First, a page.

One of the downsides is that barbells don’t have a lot of variation in movements or exercises and can also be expensive. This is why you see most people using dumbbells at home but barbells at the gym. 

Barbells are excellent at helping you create great definition in your muscles, as well as generally helping you to gain more muscle mass.

Mastering barbells is one of the key steps in your strength training journey, so you should consider learning how to use them.

How Heavy Should You Go?

After you’ve picked what type of weights you’re going to be using, which ideally should be a combination of 2 or more to ensure a comprehensive workout, the next step is to decide upon how heavy the weights you’re going to use should be.

As a beginner, it’s important that you don’t rush in and try to pick up the heaviest weights in the gym. Instead, start slow and work your way up only after you have mastered your form.

If you’re using a dumbbell, there is an easy test to figure out how heavy your weights should be. 

Have a weight in both of your hands, close to your hips with your palms facing forward.

Pin your shoulders against a wall, and without moving your upper arms, curl both of the weights until they’re roughly at shoulder level and then return to the starting position.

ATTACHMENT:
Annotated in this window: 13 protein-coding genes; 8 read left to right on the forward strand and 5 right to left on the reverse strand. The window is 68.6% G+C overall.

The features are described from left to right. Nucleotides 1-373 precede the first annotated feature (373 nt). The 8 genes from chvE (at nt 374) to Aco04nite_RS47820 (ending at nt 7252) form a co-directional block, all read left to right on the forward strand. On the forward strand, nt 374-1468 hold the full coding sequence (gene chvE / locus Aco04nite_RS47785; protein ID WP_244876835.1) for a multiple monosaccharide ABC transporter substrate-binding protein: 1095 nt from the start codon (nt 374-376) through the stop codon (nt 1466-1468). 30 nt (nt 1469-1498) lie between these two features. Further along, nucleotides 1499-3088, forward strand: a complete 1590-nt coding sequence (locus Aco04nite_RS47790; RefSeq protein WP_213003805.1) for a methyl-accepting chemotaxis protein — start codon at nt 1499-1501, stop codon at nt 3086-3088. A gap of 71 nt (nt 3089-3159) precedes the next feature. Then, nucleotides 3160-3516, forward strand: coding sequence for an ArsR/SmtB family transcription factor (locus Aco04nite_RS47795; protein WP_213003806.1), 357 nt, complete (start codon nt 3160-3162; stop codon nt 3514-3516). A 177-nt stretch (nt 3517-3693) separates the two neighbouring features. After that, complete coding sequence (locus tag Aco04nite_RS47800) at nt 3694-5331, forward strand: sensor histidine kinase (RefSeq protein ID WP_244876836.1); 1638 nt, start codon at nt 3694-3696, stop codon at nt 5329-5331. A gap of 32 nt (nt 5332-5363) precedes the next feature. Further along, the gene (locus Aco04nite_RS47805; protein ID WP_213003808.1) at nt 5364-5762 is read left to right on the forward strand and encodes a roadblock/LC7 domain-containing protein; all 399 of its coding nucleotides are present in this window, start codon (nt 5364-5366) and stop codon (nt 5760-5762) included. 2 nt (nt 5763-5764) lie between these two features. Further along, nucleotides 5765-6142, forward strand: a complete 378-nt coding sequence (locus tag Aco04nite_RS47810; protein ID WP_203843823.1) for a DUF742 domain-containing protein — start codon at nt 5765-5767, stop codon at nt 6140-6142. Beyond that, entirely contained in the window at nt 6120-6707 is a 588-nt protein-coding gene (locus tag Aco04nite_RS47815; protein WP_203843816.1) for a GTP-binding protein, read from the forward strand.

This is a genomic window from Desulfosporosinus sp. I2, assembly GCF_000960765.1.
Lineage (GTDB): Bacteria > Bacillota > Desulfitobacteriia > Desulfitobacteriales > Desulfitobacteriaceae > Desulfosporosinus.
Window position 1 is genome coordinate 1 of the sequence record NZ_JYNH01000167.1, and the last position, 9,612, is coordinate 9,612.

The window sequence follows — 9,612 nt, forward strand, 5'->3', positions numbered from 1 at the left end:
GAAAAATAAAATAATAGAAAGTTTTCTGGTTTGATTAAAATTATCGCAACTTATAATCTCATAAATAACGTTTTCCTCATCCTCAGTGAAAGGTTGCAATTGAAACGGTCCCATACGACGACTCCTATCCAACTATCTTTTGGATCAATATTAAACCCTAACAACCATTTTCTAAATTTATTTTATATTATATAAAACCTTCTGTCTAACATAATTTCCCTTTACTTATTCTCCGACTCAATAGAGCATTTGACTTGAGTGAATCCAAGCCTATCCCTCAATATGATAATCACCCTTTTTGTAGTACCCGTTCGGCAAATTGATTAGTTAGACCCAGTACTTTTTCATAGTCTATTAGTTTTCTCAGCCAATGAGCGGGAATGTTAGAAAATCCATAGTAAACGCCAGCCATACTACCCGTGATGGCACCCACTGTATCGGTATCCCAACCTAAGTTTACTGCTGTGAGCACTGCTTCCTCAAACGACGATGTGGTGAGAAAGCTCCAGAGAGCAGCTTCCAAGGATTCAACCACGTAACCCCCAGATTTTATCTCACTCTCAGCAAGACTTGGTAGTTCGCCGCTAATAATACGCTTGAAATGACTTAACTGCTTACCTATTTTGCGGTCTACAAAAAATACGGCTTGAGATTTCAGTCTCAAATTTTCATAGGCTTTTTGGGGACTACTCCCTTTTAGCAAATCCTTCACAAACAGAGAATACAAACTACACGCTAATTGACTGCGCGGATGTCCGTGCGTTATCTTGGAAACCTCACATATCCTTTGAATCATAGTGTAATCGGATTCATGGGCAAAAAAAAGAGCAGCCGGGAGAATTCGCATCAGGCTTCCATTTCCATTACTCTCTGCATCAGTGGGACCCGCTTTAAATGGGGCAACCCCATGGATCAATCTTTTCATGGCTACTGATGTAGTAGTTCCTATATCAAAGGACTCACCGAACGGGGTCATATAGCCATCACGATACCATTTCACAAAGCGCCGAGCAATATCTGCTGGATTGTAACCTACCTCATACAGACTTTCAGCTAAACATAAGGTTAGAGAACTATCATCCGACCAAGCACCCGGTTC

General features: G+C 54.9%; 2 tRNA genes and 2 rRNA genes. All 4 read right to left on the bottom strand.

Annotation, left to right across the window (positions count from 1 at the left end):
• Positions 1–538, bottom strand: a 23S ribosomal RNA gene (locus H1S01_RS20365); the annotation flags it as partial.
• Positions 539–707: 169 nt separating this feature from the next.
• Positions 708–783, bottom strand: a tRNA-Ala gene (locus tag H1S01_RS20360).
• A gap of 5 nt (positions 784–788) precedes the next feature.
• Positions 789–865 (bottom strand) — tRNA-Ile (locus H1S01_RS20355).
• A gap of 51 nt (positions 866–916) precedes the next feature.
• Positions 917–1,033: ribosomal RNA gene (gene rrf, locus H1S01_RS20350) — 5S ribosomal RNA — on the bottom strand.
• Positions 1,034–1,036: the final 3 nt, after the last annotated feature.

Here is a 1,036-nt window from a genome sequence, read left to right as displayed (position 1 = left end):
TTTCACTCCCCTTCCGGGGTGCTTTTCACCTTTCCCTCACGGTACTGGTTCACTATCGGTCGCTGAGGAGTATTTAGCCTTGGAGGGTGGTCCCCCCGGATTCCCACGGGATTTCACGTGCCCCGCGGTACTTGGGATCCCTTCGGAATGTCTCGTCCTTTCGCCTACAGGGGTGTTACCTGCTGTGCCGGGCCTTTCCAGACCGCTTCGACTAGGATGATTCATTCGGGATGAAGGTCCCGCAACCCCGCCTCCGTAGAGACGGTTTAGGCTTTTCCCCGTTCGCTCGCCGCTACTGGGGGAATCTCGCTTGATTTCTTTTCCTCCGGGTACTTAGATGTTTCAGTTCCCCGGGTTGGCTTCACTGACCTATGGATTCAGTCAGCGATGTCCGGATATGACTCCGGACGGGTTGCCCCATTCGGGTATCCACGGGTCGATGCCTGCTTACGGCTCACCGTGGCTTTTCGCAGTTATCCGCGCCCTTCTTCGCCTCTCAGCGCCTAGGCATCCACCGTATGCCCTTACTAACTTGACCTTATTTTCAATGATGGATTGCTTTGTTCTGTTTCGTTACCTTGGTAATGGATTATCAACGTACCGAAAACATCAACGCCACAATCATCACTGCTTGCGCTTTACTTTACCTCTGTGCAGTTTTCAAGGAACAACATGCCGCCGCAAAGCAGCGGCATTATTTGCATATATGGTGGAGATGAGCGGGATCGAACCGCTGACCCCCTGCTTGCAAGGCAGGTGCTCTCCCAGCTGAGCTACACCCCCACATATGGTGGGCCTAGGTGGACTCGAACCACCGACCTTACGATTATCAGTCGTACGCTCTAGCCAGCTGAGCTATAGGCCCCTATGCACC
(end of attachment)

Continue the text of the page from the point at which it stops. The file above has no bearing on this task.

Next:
You should aim for 12 to 16 reps with proper form. 

If you can’t do 12 reps, then use a lighter weight. However, if you can easily manage to complete the 16 reps, then you should use a heavier weight.

Things to Consider

Remember, when lifting weights you should always ensure that you have warmed up and stretched adequately prior to lifting anything, otherwise you put yourself at risk of serious injury. 

Additionally, remember that strength training is more like a marathon than a sprint! Don’t try and rush yourself, instead, take your time, and before you know it you’ll be noticing your gains and adding more weight and different exercises to your routine. 


In conclusion, there is a lot of thought and effort that goes into picking weights for the first time for someone who is beginning their strength training journey.

You have to consider what sort of weight you want to be using, which depends entirely on what sort of exercises and training you want to do, as well as the heaviness of the weight itself. 

Hopefully, with this guide, you will find picking weights much easier. Enjoy your journey!

TJ Daniels, Certified Personal Trainer